Everyone has that quirky thing that they look for when they travel — the corner cafe with little umbrellas and perfect croissants, the museum with prehistoric skulls, desert cave paintings, a lewd shot glass to add to their collection, the best pizza, etc.
My thing just happens to be volcanoes. Sometimes this is inconvenient because volcanoes, despite their size, are not always easy to find.
When I found out that I would be able to spend three weeks in Sicily this fall, the first thing I did was see how close I could hypothetically get to a volcanic crater. Because I don’t just want to LOOK at a volcano. I want lava, I want smoke and steam and excitement. While I don’t *quite* want to go diving into a lava pit like this dude, I definitely want to see something red and hot and sparkly.
First on my list was Stromboli, a volcanic island off the coast of Sicily in the Tyrrhenian Sea. Getting to Stromboli is not particularly easy, but it’s not impossible either — from Palermo, Italy, the journey involves two trains and two boats. But it was worth it, and this is from someone who hates boats, because THIS is what we saw as the approached the island.
I WAS SO EXCITED I CANNOT EVEN DESCRIBE IT.
Of course, the problem with visiting volcanoes is that they’re unpredictable, although the bigger problem with Stromboli is that no one on the island seems to understand how to use the internet. I had planned to tackle the five hour hike to the summit (and the crater!!!), but a lava flow had unfortunately cut off part of the trail and made the hike impossible.
The chagrinned man at the trekking company, fielding off a hoard of disappointed tourists, admitted that the mountain had been closed for the past two months. Of course it had not occurred to anyone to put this info on the website, which might have curbed the number of annoyed amateur volcanologists crowding in the door. Personally I wasn’t that bummed because there is something awesome about saying “my travel plans were thwarted by a lava flow” and “I spent two days on an erupting volcano.”
We were able to hike part of the way up the trail to see the lava flow, and that evening we hired a kayak guide to take us out to the base of the flow, where we saw steaming rocks plunging into the ocean. Two weeks ago, the guide told us, the water had been boiling twenty meters off the shore and all the fish were floating up dead. I was extremely bummed that this was not still the case, but my mom, my traveling companion for the week, was less bummed. We got to see a teensy bit of lava around the crown of the crater, but not quite enough to satisfy my “stand on the edge of an erupting volcano” bucket list item. #sorrymom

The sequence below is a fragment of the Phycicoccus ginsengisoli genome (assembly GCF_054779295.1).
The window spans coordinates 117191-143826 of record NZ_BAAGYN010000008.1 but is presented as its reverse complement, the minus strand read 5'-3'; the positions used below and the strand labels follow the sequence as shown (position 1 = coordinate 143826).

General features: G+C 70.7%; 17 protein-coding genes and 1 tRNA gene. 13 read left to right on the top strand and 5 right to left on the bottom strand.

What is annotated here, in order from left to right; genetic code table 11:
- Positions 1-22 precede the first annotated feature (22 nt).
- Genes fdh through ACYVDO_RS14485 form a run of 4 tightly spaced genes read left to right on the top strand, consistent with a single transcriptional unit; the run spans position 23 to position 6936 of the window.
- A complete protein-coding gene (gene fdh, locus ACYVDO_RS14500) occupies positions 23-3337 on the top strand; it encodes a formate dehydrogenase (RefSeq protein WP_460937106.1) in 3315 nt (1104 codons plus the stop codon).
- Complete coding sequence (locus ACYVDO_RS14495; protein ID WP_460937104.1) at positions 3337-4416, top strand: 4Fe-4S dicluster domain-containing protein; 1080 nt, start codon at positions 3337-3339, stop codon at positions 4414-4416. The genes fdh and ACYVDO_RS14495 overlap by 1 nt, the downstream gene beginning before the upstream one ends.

Part II of my Italian Volcano Tour was Mt. Etna, the 3500m volcano at Sicily’s core. Mt. Etna proved to be an equally fickle beast. We arrived in the middle of torrential downpour and received one, split-second glimpse of the volcano’s peak. Then the clouds rolled in and we never saw it again. The owner at our hotel sniffed, and said we shouldn’t even bother going up and certainly shouldn’t spend money on the guided tour to the crater. We took his advice on the spending money, but we made the drive to Refugio Sapienza, the base of the mountain, anyway. As predicted, we saw nothing, but we enjoyed an eery hike through the black rock moonscape and fog and I collected some pumice rock souvenirs (shhhh don’t tell customs).
In terms of summiting a volcano, my trip was kind of a flop, but how often do you get to see a lava flow, glowing or otherwise? And while I failed to check “volcanic crater” off my bucket list, I don’t see that as necessarily a bad thing — my interest in volcanoes and other geothermal oddities is probably not something that is going to be banished with a check mark, anyway. I’ll just have to keep searching for the active volcano that will cooperate with my travel plans — and in the meantime, spending two days on an island like Stromboli? Well, it didn’t suck.
Have YOU seen a volcano up-close anywhere in the world?